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  8. Mark R. Rosenzweig, Kjeld Mollgaard, Marian C. Diamond & Edward L. Bennett (1972). Negative as Well as Positive Synaptic Changes May Store Memory. Psychological Review 79 (1):93-96.
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  9. Peter Gratton, Graham Harman, Jane Bennett, Tim Morton, Levi Bryant & Paul Ennis (2010). Interviews: Graham Harman, Jane Bennett, Tim Morton, Ian Bogost, Levi Bryant and Paul Ennis. Speculations 1 (1):84-134.
    The context for these interviews was a seminar [Peter Gratton] conducted on speculative realism in the Spring 2010. There has been great interest in speculative realism and one reason Gratton surmise[s] is not just the arguments offered, though [Gratton doesn't] want to take away from them; each of these scholars are vivid writers and great pedagogues, many of whom are in constant contact with their readers via their weblogs. Thus these interviews provided an opportunity to forward student questions about their (...)
     
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  10.  22
    Arnold Bennett (1996). Comment About Father McNabb From the Journal of Arnold Bennett, February 7, 1928. The Chesterton Review 22 (1/2):221-221.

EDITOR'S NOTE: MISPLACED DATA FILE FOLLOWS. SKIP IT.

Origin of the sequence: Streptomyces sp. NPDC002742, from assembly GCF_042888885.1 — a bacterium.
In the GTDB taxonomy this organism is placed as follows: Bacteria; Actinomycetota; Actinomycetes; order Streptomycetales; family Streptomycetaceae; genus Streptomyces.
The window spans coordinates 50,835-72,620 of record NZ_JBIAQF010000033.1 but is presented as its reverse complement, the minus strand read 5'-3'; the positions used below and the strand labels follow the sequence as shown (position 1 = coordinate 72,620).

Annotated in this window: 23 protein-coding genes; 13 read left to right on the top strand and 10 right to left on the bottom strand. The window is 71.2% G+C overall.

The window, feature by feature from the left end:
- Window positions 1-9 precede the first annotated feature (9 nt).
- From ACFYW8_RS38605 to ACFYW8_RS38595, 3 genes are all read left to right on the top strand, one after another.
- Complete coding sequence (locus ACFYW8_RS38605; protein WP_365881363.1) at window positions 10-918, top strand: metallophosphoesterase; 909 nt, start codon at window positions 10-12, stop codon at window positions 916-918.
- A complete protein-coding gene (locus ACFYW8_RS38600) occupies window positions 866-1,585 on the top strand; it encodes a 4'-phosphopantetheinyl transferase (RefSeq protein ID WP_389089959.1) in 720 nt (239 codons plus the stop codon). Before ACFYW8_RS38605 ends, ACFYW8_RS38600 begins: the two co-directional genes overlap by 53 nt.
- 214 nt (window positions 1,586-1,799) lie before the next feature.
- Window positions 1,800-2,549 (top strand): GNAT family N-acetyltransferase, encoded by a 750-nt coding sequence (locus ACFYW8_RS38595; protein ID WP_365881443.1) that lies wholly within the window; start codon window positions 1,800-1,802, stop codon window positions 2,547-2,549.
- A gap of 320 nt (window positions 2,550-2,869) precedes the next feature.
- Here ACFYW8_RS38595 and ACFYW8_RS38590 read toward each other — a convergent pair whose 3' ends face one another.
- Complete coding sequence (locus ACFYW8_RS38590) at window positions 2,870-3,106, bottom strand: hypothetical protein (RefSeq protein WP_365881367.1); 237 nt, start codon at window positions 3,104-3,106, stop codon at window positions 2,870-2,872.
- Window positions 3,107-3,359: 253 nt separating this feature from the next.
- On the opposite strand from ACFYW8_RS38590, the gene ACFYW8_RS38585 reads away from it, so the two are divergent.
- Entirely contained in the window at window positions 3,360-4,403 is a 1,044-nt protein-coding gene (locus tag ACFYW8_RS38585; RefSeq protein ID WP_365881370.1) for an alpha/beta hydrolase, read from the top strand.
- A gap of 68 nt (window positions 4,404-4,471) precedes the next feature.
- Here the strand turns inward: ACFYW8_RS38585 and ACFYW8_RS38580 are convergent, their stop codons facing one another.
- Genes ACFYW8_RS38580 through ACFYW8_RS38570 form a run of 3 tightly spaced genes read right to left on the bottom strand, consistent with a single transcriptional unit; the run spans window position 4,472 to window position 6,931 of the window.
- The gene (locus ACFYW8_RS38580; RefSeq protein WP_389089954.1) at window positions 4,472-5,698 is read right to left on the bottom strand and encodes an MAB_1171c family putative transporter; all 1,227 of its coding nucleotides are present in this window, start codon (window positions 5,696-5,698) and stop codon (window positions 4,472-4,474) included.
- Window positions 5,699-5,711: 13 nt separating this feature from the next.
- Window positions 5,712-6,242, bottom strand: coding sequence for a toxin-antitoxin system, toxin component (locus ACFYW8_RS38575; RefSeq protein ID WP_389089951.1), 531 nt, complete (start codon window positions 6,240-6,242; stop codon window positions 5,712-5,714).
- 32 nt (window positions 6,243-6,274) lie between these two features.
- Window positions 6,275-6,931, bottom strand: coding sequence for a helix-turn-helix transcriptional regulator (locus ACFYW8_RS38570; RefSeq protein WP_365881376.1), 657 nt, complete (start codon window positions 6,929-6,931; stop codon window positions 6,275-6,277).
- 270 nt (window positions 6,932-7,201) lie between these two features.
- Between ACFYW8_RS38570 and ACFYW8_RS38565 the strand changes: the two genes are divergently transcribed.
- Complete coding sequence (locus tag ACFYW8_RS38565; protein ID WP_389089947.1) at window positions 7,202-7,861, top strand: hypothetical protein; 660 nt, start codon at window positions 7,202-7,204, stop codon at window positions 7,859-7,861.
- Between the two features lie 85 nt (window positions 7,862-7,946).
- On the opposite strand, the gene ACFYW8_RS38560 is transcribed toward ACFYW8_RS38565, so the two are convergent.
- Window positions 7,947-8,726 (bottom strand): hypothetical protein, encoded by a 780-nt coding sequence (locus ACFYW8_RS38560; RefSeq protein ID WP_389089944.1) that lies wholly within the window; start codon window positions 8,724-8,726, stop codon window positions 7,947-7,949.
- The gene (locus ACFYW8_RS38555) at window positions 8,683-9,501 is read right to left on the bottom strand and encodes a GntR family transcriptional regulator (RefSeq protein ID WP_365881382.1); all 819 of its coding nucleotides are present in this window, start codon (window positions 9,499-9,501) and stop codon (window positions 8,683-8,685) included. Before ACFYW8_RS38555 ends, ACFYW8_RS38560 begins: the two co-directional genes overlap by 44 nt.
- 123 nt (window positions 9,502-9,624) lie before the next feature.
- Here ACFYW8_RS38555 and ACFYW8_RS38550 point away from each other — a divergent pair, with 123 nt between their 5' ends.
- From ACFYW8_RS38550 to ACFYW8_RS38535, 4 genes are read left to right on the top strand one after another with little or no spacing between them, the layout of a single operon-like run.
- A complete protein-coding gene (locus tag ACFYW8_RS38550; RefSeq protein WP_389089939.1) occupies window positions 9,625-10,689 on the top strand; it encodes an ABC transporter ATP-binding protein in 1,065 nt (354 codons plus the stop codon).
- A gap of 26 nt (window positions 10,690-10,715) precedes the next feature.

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  11.  41
    P. Remnant & J. Bennett, Leibniz's New Essays: The Remnant-Bennett Version. Locke Studies 25.
    In his New Essays on Human Understanding, Leibniz presents an extended critical commentary on Locke’s Essay Concerning Human Understanding. Leibniz read some of Locke’s work in English and then, a few years later, the whole of it in French, a language in which he was more comfortable. Over a period of about two further years, on and off, he wrote his New Essays, which he finished at about the time Locke died and which was not published until about half a (...)
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  12.  10
    Jonathan Bennett (2001). Conditionals and Explanations Jonathan Bennett. In Alex Byrne, Robert Stalnaker & Ralph Wedgwood (eds.), Fact and Value. MIT Press 1.
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  13.  2
    Jonathan Bennett (1975). Philosophy and Mr Stoppard: Jonathan Bennett. Philosophy 50 (191):5-18.
    Few stage plays have much to do with analytic philosophy: Tom Stoppard has written two of them— Rosencrantz and Guildenstern are Dead and Jumpers . The contrast between these, especially in how they involve philosophy, could hardly be greater. Rosencrantz does not parade its philosophical content; but the philosophy is there all the same, and it is solid, serious and functional. In contrast with this, the philosophy which is flaunted throughout Jumpers is thin and uninteresting, and it serves the play (...)
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  14. John G. Bennett (2008). Idiots in Paris: Diaries of J.G. Bennett and Elizabeth Bennett, 1949. Bennett Books.